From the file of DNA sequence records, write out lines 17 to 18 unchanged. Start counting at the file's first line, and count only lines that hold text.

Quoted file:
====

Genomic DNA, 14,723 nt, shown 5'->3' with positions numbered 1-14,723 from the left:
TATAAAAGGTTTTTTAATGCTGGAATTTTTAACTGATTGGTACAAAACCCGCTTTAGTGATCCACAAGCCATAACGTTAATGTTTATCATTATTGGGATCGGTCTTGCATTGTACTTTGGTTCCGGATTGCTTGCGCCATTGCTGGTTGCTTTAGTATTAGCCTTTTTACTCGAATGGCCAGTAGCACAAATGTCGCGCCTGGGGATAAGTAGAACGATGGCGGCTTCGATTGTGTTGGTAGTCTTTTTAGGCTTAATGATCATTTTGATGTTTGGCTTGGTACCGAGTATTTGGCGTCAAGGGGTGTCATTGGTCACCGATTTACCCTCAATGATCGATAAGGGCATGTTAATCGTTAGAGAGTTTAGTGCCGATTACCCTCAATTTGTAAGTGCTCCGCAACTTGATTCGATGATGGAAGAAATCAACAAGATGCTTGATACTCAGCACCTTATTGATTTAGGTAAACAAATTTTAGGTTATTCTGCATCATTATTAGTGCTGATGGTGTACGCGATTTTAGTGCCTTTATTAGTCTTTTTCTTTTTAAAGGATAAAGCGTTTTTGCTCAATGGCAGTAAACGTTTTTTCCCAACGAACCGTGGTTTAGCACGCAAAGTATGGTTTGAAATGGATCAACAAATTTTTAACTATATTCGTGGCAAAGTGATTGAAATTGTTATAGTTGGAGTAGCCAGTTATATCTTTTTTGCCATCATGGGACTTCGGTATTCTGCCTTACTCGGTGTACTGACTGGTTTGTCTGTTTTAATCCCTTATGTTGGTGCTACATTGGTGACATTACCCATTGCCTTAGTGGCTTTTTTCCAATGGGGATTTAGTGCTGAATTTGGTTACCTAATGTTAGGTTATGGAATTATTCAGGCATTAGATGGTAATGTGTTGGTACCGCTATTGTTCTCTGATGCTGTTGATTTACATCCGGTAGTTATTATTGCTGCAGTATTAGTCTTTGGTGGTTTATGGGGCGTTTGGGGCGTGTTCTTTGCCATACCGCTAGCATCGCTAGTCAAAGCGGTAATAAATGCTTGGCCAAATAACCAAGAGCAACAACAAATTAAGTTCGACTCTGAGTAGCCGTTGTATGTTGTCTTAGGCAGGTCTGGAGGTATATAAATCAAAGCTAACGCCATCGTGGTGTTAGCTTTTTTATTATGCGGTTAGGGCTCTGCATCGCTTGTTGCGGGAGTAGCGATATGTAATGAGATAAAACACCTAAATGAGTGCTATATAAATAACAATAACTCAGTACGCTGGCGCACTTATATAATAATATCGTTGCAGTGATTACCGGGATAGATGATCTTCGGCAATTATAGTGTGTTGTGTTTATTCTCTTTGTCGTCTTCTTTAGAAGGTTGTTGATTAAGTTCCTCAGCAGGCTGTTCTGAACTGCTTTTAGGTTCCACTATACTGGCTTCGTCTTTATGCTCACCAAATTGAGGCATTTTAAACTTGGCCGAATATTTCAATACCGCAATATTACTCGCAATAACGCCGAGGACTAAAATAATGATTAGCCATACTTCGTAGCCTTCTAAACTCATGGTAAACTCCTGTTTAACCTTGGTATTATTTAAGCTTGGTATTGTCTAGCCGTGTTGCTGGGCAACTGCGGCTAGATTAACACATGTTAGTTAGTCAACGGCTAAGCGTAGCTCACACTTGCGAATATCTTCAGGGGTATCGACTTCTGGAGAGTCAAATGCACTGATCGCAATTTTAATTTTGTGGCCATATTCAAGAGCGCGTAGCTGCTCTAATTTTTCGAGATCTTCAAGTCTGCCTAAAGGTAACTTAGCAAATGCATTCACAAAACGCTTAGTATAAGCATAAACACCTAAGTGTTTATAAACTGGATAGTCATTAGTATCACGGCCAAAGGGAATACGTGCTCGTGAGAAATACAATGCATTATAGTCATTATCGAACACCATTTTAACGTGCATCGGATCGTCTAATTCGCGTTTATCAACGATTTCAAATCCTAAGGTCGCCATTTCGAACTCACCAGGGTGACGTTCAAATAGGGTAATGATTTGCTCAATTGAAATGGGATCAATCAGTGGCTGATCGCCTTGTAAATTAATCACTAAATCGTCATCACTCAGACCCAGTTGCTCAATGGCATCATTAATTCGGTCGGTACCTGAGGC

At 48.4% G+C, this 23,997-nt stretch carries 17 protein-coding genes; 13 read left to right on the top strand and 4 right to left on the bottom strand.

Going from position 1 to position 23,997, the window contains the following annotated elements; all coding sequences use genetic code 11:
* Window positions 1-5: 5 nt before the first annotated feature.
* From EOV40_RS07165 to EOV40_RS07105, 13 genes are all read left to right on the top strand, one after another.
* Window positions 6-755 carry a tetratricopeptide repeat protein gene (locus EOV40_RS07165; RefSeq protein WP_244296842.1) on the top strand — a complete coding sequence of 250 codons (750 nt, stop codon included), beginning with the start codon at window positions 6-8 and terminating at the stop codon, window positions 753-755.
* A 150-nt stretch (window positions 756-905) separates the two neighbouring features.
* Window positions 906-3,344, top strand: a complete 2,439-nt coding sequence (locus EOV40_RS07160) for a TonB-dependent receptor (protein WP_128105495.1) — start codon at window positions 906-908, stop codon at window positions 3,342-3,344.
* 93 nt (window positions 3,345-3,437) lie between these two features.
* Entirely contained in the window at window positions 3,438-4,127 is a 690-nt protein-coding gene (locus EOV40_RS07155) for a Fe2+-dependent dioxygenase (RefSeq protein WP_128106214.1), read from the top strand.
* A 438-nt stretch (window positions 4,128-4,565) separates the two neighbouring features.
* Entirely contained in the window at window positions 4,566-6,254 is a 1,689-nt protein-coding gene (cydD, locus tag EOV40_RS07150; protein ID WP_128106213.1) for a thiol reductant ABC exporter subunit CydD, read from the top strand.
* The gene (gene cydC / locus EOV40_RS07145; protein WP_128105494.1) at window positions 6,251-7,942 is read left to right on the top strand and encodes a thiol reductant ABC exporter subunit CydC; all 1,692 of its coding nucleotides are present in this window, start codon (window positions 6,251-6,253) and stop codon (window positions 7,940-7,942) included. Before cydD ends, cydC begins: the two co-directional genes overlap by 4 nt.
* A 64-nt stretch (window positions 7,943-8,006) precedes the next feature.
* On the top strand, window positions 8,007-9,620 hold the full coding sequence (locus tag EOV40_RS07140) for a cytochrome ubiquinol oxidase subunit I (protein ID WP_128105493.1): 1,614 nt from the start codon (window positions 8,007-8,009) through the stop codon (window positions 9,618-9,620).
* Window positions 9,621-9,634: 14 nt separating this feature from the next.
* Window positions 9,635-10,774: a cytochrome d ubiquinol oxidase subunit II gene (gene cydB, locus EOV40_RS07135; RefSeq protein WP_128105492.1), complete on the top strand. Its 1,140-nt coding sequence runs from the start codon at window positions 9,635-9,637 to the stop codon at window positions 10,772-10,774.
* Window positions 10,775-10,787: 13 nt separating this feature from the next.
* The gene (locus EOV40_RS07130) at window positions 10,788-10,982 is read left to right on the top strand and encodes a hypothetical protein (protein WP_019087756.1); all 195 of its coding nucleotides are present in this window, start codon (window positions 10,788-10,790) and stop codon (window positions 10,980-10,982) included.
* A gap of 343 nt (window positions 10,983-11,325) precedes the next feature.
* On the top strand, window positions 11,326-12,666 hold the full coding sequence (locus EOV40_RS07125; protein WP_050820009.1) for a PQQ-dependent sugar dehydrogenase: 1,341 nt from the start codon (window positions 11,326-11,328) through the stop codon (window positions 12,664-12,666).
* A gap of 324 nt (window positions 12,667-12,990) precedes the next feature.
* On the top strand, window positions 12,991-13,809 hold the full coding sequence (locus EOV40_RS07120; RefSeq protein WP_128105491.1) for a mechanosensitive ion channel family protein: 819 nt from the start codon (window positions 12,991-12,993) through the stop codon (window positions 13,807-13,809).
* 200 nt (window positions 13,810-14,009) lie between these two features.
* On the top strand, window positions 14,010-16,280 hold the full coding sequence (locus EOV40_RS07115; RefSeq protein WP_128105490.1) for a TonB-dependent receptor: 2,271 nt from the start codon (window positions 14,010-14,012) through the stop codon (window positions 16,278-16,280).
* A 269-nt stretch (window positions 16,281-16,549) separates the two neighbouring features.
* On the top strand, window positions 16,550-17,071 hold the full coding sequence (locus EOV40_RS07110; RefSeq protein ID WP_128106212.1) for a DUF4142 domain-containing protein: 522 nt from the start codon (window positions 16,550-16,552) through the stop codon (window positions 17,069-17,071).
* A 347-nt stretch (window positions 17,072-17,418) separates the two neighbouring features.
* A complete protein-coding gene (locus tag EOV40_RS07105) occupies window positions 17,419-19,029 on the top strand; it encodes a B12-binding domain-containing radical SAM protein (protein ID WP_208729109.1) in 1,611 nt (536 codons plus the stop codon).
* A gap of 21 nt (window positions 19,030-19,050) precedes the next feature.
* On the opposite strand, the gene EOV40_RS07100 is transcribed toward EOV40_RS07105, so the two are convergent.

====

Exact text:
* Window positions 9,621-9,634: 14 nt separating this feature from the next.
* Window positions 9,635-10,774: a cytochrome d ubiquinol oxidase subunit II gene (gene cydB, locus EOV40_RS07135; RefSeq protein WP_128105492.1), complete on the top strand. Its 1,140-nt coding sequence runs from the start codon at window positions 9,635-9,637 to the stop codon at window positions 10,772-10,774.